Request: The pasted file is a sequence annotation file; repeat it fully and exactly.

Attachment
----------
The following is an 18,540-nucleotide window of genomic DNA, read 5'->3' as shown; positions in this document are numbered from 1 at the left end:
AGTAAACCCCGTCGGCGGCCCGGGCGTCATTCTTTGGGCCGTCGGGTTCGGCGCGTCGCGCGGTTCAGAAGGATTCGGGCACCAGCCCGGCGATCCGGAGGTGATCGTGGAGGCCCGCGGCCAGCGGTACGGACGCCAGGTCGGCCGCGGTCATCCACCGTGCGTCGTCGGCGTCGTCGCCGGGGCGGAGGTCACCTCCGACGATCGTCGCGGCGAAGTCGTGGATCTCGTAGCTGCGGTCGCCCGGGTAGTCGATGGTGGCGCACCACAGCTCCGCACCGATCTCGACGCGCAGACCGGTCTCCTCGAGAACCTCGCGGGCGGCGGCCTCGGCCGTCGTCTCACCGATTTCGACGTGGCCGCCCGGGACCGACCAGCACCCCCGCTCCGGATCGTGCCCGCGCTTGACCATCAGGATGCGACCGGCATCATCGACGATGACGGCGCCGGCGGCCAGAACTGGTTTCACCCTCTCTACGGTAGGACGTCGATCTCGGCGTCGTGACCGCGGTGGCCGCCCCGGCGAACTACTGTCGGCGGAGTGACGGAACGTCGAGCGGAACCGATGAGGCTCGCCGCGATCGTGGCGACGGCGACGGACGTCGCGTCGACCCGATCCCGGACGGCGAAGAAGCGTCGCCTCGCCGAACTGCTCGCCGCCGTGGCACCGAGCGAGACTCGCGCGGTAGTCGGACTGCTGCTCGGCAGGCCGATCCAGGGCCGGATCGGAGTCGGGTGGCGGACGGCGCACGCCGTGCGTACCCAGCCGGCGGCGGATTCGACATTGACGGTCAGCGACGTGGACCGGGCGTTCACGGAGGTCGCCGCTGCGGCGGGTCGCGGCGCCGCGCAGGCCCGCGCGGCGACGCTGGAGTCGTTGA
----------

The following is an 18,540-nucleotide window of genomic DNA, read 5'->3' as shown; positions in this document are numbered from 1 at the left end:
AGTAAACCCCGTCGGCGGCCCGGGCGTCATTCTTTGGGCCGTCGGGTTCGGCGCGTCGCGCGGTTCAGAAGGATTCGGGCACCAGCCCGGCGATCCGGAGGTGATCGTGGAGGCCCGCGGCCAGCGGTACGGACGCCAGGTCGGCCGCGGTCATCCACCGTGCGTCGTCGGCGTCGTCGCCGGGGCGGAGGTCACCTCCGACGATCGTCGCGGCGAAGTCGTGGATCTCGTAGCTGCGGTCGCCCGGGTAGTCGATGGTGGCGCACCACAGCTCCGCACCGATCTCGACGCGCAGACCGGTCTCCTCGAGAACCTCGCGGGCGGCGGCCTCGGCCGTCGTCTCACCGATTTCGACGTGGCCGCCCGGGACCGACCAGCACCCCCGCTCCGGATCGTGCCCGCGCTTGACCATCAGGATGCGACCGGCATCATCGACGATGACGGCGCCGGCGGCCAGAACTGGTTTCACCCTCTCTACGGTAGGACGTCGATCTCGGCGTCGTGACCGCGGTGGCCGCCCCGGCGAACTACTGTCGGCGGAGTGACGGAACGTCGAGCGGAACCGATGAGGCTCGCCGCGATCGTGGCGACGGCGACGGACGTCGCGTCGACCCGATCCCGGACGGCGAAGAAGCGTCGCCTCGCCGAACTGCTCGCCGCCGTGGCACCGAGCGAGACTCGCGCGGTAGTCGGACTGCTGCTCGGCAGGCCGATCCAGGGCCGGATCGGAGTCGGGTGGCGGACGGCGCACGCCGTGCGTACCCAGCCGGCGGCGGATTCGACATTGACGGTCAGCGACGTGGACCGGGCGTTCACGGAGGTCGCCGCTGCGGCGGGTCGCGGCGCCGCGCAGGCCCGCGCGGCGACGCTGGAGTCGTTGA